Did you know that November is National Gratitude Month? Stacey Grewal, in August of 2015, submitted the idea that November would be a month of being thankful. There are two holidays in this month that invite people to be thankful. On November 11, 1919, president Woodrow Wilson established one of those days after the World War I in memory of the soldiers who fought and died in the “war to end all wars.” It would be called Armistice Day. Armistice means an agreement made by opposing sides in a war to stop fighting for a certain time; a truce. Then, in 1926, Congress adopted a resolution requesting President Calvin Coolidge to issue a proclamation making Armistice Day a legal holiday. It was not until 1954 that the holiday was changed to Veterans Day, recognizing all who have fought in wars. Of course, in November we also have Thanksgiving, a holiday established way back in 1789.
It is so important the be thankful. A study was done with nearly 300 adults, most college age, who were seeking mental health counseling. During their counseling, they were broken into three groups: one group were asked to write a letter of gratitude towards someone they knew each week, another to write down their negative emotions and thoughts, while the other group did neither. I will share with you some results in a moment. Before I do, let’s consider a scene in the bible that talks about being thankful.
There is a story found in Luke 17:11-19 about ten lepers who were healed. Here I think we can find where thankfulness is so important to our walks with Christ. The scene opens as Jesus is traveling through Samaria and Galilee (v11). He comes across ten men “who stood afar off” (v12) because they had leprosy. Isolated from the world around them because of their disease, they call out, “Jesus, Master, have mercy on us!” (v13).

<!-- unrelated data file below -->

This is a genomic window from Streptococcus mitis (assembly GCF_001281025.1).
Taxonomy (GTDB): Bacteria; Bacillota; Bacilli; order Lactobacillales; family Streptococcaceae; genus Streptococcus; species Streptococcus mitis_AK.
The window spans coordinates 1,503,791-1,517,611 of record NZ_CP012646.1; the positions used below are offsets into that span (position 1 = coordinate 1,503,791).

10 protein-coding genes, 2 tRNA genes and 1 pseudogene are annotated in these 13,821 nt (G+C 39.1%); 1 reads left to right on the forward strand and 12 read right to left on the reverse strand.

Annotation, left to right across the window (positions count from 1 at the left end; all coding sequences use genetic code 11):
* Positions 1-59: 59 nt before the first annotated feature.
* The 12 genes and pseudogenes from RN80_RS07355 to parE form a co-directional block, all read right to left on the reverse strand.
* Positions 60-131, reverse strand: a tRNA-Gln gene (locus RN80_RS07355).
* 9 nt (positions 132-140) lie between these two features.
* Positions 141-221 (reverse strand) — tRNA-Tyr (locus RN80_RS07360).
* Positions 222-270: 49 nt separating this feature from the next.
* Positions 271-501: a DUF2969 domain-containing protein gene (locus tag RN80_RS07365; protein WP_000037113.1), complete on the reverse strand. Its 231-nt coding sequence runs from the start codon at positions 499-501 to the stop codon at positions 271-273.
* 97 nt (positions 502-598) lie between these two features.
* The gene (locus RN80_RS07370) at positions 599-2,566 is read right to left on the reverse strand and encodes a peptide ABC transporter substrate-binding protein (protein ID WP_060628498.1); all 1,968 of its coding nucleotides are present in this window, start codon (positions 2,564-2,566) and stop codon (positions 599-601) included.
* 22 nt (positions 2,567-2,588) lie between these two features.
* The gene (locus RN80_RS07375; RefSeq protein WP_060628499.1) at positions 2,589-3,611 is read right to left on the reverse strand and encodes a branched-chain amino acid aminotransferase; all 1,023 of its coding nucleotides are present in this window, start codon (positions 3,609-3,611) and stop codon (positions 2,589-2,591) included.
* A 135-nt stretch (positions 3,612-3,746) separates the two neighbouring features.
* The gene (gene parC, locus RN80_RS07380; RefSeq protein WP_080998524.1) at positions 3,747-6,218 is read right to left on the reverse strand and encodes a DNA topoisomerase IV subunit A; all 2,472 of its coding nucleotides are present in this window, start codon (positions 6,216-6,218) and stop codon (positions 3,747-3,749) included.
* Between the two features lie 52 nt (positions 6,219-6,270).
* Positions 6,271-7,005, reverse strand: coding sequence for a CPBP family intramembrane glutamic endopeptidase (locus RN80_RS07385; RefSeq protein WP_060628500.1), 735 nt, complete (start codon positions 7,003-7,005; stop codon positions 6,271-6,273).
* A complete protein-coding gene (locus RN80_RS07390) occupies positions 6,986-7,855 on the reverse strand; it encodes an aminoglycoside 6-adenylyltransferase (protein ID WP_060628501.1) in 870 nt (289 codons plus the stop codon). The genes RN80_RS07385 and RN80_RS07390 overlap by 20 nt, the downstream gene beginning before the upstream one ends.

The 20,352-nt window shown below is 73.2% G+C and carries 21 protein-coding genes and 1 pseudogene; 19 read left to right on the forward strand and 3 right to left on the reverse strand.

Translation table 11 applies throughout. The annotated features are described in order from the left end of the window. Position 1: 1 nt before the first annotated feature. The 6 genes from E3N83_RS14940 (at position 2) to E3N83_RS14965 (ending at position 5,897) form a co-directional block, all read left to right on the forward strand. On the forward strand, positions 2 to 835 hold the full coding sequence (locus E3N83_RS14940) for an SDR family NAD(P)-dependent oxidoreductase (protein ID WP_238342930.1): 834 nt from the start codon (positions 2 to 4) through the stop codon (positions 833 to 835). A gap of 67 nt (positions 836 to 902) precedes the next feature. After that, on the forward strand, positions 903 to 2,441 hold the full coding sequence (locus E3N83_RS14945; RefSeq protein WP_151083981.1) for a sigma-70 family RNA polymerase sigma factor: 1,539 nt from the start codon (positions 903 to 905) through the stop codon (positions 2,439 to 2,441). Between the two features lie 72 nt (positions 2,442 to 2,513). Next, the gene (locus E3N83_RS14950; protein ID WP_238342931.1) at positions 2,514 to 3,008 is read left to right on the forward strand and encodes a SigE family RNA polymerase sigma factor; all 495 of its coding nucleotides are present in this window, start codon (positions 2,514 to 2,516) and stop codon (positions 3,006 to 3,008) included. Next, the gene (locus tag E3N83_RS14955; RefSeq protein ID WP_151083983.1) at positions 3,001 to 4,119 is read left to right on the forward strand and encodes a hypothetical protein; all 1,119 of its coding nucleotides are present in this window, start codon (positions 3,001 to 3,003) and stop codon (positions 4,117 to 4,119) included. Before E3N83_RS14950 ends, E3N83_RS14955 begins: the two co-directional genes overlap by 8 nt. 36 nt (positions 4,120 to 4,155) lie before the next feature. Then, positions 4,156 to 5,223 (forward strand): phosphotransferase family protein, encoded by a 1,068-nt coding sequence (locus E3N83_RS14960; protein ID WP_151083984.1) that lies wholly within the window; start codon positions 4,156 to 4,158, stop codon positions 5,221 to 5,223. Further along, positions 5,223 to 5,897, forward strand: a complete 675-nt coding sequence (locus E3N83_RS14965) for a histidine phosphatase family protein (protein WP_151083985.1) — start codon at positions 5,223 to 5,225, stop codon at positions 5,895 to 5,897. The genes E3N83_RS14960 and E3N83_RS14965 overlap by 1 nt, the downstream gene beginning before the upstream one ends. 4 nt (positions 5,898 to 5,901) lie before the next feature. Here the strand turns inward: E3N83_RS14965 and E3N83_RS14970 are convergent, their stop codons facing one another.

So when He saw them, He said to them,
“Go, show yourselves to the priests.”
And so it was that as they went, they were cleansed.
It was “as they went” to show themselves to the priests they were healed. What a sign of faith! That said, we find some further information about these ten men in the next two verses. You see, one of them, when he realized he was healed, “returned, and with a loud voice glorified God, and fell down on his face at His feet, giving Him thanks” (vv15-16). He came back to express gratitude in an impassioned manor. Then, it reveals who he was, a Samaritan. It is here that Jesus asks some rhetorical questions. It appears the other men must have been Jews, only finding commonality with the Samaritan because of their leprosy. All should have returned to “give glory to God” (v18) for what they had received. It wasn’t merely a healing, but a chance to become part of society again. To become normal if you will. They had so much to be grateful for because of what Jesus had done. Yet, because gratitude was not on their mind, they missed out on the best gift of all. Jesus told the Samaritan, “Arise, go your way. Your faith has made you well” (v19). Although all showed their faith by heading towards the priests, only one’s faith, that was filled with gratitude, caused him to go to the source to say thank you. All were healed physically, but only one left spiritually revived.
A mind filled with gratitude is a wonderful thing. As Christians, we are called to “in everything give thanks” (1st Thessalonians 5:18) and to have our prayer life be filled “with thanksgiving” (Philippians 4:6) “for this is the will of God in Christ Jesus for you” (1st Thessalonians 5:18). So, let me ask you something I recently asked myself, “Just how thankful am I to God?” How often do I praise Him for what He has done and is doing in my life? My faith should “know that all things work together for good to those who love God” (Romans 8:28).
Why is gratitude so important to our walk with Christ? Let’s go back to those letters I mentioned earlier. Those intentionally writing “gratitude letters” tended to write a higher percentage of positive emotions and included “we” words. The thought is, being grateful “shift’s one’s attention away from toxic emotions.” Another thing realized is this, you have to be persistent. Gratitude needs to be a constant practice if it is going to have any lasting results. And it appears that such persistence results in better brain activity. Oh, how the marvelous transformation of God can help us in so many ways.
The Samaritan’s faith moved him to be filled with gratitude for what God had done for him. What has God done for you lately? I suspect you could list a multitude of things. Take the time to reflect and remind yourself of God’s goodness. Praise Him for those things. Do it often. I suspect that if you do, such faith will help to make you well also. You are blessed! Thank You Lord.